Having legal immunity from the law is a legal status that makes a person essentially free from legal matters. Immunity may mean that a person does not have to be liable for damages or punished for crimes that they commit. Legal kinds of immunity include diplomatic immunity, parliamentary immunity, judicial immunity, and sovereign immunity, among others.

The sovereign states or countries closest to the US are Canada and Mexico

No. Mexico is a sovereign nation. There are treaties between the countries, but Mexico is not a protectorate.

The US government is protected by "Sovereign Immunity". In 1946 Congress passed The Federal Tort Claims Act giving individual LIMITED right to sue the government.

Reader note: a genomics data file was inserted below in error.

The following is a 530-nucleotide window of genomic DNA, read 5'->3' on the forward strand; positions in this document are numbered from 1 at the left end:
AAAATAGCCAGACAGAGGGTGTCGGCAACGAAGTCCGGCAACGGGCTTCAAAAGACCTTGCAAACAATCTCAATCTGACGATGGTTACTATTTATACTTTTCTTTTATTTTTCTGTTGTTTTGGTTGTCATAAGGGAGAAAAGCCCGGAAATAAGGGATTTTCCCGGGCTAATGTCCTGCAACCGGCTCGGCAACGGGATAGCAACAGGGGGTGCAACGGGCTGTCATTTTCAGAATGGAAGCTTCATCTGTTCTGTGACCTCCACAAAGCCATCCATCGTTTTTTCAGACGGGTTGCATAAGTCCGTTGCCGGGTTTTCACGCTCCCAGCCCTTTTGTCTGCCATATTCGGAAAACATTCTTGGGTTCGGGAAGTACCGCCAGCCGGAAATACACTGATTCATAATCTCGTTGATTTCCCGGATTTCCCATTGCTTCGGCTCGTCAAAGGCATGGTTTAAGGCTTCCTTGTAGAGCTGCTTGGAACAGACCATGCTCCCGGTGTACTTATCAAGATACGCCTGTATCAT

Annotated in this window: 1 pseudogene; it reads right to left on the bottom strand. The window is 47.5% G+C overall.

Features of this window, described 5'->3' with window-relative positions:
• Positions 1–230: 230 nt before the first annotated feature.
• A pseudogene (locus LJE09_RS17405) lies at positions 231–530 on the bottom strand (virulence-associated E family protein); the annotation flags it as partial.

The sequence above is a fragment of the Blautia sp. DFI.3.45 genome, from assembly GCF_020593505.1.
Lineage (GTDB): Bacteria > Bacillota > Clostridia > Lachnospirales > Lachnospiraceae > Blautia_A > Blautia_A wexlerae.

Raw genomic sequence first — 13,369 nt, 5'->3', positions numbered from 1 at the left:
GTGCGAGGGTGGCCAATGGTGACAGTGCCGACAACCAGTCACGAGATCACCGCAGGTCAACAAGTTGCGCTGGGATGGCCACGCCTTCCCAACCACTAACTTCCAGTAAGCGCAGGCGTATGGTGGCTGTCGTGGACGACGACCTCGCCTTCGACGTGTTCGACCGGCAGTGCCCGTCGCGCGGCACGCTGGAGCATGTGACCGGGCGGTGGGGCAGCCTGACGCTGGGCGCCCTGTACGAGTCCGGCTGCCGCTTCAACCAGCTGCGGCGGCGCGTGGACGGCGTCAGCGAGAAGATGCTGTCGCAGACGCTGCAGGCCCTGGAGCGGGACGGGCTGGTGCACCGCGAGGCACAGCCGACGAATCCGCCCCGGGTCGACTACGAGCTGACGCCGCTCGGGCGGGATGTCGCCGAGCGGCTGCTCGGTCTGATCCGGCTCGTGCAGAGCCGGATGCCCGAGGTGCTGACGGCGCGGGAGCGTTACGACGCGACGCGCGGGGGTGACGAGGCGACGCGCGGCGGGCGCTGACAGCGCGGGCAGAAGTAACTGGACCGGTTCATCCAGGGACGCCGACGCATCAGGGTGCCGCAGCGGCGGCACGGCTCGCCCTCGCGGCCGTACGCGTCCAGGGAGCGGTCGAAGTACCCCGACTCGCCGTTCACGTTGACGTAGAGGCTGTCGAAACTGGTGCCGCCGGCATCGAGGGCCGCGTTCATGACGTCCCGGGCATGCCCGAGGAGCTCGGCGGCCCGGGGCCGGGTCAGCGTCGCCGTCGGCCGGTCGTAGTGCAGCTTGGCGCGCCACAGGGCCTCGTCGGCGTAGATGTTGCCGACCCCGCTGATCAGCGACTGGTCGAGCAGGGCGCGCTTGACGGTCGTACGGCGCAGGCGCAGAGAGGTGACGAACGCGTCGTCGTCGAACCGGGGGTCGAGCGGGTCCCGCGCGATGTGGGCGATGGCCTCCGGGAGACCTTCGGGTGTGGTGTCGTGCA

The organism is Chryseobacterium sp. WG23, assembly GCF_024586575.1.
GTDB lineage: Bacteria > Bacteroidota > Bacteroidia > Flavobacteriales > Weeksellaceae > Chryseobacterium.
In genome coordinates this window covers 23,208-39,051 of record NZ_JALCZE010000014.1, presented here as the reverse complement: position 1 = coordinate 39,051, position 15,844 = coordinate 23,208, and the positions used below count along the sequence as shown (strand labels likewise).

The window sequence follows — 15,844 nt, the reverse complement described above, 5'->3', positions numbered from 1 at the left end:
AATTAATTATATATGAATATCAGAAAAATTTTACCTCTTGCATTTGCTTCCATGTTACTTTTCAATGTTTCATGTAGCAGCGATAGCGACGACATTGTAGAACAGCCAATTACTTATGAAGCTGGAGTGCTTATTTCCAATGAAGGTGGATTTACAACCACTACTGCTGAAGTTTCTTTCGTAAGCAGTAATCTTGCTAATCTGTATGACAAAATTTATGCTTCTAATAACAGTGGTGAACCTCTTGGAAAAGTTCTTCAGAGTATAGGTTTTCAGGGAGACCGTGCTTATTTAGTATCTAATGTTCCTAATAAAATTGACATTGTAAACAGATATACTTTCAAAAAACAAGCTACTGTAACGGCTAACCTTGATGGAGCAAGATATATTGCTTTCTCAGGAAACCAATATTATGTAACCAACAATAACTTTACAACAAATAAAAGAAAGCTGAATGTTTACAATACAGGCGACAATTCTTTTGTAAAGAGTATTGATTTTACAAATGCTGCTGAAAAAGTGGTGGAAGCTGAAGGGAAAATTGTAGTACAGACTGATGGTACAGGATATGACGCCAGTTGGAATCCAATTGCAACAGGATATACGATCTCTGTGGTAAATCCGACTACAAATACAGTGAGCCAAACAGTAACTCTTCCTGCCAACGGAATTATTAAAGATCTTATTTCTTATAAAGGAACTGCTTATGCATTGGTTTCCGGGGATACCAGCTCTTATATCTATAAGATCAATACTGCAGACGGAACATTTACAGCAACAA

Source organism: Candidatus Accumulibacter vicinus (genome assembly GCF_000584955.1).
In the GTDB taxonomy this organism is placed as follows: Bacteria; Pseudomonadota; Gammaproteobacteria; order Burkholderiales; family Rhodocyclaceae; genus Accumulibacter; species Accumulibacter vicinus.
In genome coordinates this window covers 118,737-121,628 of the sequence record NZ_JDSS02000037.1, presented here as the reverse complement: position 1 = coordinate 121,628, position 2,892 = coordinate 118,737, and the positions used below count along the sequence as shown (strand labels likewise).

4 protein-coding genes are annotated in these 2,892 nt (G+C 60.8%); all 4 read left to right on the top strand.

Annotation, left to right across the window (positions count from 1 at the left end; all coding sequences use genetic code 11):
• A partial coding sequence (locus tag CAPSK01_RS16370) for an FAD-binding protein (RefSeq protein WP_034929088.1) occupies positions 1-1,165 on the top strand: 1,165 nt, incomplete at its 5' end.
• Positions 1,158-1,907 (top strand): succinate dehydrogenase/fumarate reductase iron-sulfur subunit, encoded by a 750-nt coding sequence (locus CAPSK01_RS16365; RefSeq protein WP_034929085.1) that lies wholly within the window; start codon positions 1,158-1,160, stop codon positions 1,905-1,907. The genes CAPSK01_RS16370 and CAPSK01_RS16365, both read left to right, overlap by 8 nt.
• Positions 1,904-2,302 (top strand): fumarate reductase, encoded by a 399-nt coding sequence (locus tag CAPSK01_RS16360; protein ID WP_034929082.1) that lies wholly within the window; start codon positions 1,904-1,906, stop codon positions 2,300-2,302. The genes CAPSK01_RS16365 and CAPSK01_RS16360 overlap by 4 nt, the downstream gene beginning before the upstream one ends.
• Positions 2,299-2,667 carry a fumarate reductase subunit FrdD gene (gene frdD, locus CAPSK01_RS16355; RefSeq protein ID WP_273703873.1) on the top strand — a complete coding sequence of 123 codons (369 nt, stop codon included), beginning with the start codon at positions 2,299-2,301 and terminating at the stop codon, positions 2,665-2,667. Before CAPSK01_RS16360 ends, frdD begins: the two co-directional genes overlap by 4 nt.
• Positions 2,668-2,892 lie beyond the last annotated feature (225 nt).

POORLY worded question. If the question is about Diplomatic Immunity issues - Diplomatic Immunity (in the US) is NOT offered to "international institutions." Only sovereign nations are accorded Diplomatic Immunity status.

The United States of America is made up of 50 sovereign country.

Immunity from what? Unable to determine exactly what the questioner is asking, but Hawaii is a state and has all the legal rights and privileges granted to any other state.

There are no countries in the US as the US is a country itself. The US, however, consists of 50 states. A state is a political division of a nation, although not sovereign.